in favor of the policy of protei tio'0,
but strongly arraigned trusts h, his
own peculiar and impassioned style.
He was listened with close . ttcntion.
The two Jones , one of N< v ida and
the other of Arkansas, spoke all day
in the Senate on the bilver i ill.
Wbat the Farmer* Waat.
By United Press.
'?Vashi&'Gtqx, May 13.?Dr. C. W.
Macune, of Texas, chairman of the
legislative committee of the Farmers'
National Alliance, appeared before
the Ways and Means commi tee today
and spoke in favor of the hill introduc?
ed in the House by Representative
Pickler, of South Dakota, f< r the es?
tablishment of the system o the sub
treasuries throughout the country for
the deposit cf grain and other farm
products, and allowing the govern?
ment to issue legal tender notes for
deposits. A number of ot) er repre?
sentatives of the Farmers' Alliance
i were present.
The Report Beulet*.
By United Press.
Baltsuore, May 13.- Rej r?rts have
been current for some time that the
Richmond Terminal was fighthigto
secure the control of the large portion
of the stock of the Baltimore and
< Ihio road.
President Mayer, of the Baltimore
and Ohio road, however, this morning
said: "You may say a* coming* from
me tbat there is no truth whatever
in the rutnor that negotiati< ns of any
sort are pending between the I'ieh
mond Terminal oranyothei company
and the Baltimore and Oh^ for auy
*cock owned by the City of Baltimore
r the Garret estate. In oi ior words
there i- no foundation for lite rumor.
'U.<> Louisiana Lottery.
By United Pre*.*.
N-w ()?!:.? ins. M y 13.? "he Lbus
: !!.:? Lottery Company i- miny every
means to obtaina new dinner, eili er
in this State or elsewhere; but up .<:
Mm present has been unsuccessful.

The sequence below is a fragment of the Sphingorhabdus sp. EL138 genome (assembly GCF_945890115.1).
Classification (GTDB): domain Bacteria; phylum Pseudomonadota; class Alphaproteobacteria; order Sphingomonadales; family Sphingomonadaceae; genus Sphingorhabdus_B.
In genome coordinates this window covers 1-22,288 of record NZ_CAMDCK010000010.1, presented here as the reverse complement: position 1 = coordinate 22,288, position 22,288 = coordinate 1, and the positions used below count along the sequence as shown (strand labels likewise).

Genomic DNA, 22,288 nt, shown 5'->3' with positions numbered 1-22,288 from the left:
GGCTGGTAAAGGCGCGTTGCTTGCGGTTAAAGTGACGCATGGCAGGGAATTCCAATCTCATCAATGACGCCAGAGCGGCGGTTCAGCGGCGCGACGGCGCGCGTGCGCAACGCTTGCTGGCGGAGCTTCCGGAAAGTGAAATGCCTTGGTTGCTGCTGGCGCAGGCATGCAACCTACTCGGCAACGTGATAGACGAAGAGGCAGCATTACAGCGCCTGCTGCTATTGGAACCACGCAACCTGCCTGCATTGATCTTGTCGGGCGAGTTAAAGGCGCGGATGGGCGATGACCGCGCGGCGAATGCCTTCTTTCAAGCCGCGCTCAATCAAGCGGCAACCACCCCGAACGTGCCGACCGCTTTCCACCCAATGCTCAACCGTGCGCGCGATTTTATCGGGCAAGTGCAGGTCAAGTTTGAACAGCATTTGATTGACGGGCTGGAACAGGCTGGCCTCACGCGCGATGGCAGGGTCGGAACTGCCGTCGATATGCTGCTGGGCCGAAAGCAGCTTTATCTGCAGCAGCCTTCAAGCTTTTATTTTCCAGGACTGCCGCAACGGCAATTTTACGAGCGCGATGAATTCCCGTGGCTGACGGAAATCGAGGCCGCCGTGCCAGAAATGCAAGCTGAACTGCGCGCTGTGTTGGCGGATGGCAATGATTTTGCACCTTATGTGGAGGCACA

'overnOr Jsicholls, in messa je to
rho Legislature yesterday, stroriglj
advised that no privileges be grated
i he Louisiana Lottery Company be
yondthe time of ti e expiration of
the present charter.
Dentil in Africa.
By United Press.
Zaxesibar, May 13? News has
reached here to the effect tl at the ex?
pedition under lb-* command of Emin
Pa ha: uffered a loss by the death and
desertion of one-fourth of the whole
number of porters during the first i've
days they marched from tin coast.
By United Press.
Romk, May 13.?Aquantity ofbalis
tite.anew explosive,explode . today at
the factory fur the manufacture of
arms and munitions at Acigliani.
Fourteen persons were instantly killed
and many others wore injured, some
I of them fatally.
Witjidraws From Govern irshfp.
By United Press.
McKixlky, Texas, May 13.?Hon.
J. VvT. Throckmorton has written a
letter to the people of Te::as with?
drawing from the Governorship of
[ that State.
A Ton a Bombard et!.
By United P
berlin, May 13.? The G< rman ex
pedtionary fore under the command
of Major Wissmann has bombarded
and captured the town of lindyon in
the southern coast of Zanzibar.
By United Press.
At New York?New York, 0; Bos?
At Philadelphia?Philadelphia, ?;
At Chicago?Chicago 10; Buffalo :;.
At New York?New York.?; B. s
At Philadelphia?Philadelphia, 11;
At Cincinnati?Cincinnati. 0: Pitts
At Chicago?Chicago 0; Cleveland
a mk IlICA n a ssociatio n.
Rain prevented the American Asso?
ciation tfames 'today at Rochester,
Columbus and Toledo.
No game scheduled at Philadelphia.
At Washington?Washington, 11:
At Baltimore?Baltimore 4; New?
At Worcester?Worcester ?!: Now
At Hartford (second game) Hartford
6; Jersey City 4.
Deacon Jacob Estey was at the
head of the organ manufacturihe inter?
est of the world and his death will bea
great loss. His son and ton-in law
will continue the manufactory of the
organ that bears his name. Orders,
a* usual, will be promptly filled by
,'heir agents at Lynchburg, the Hob
hie Music Company.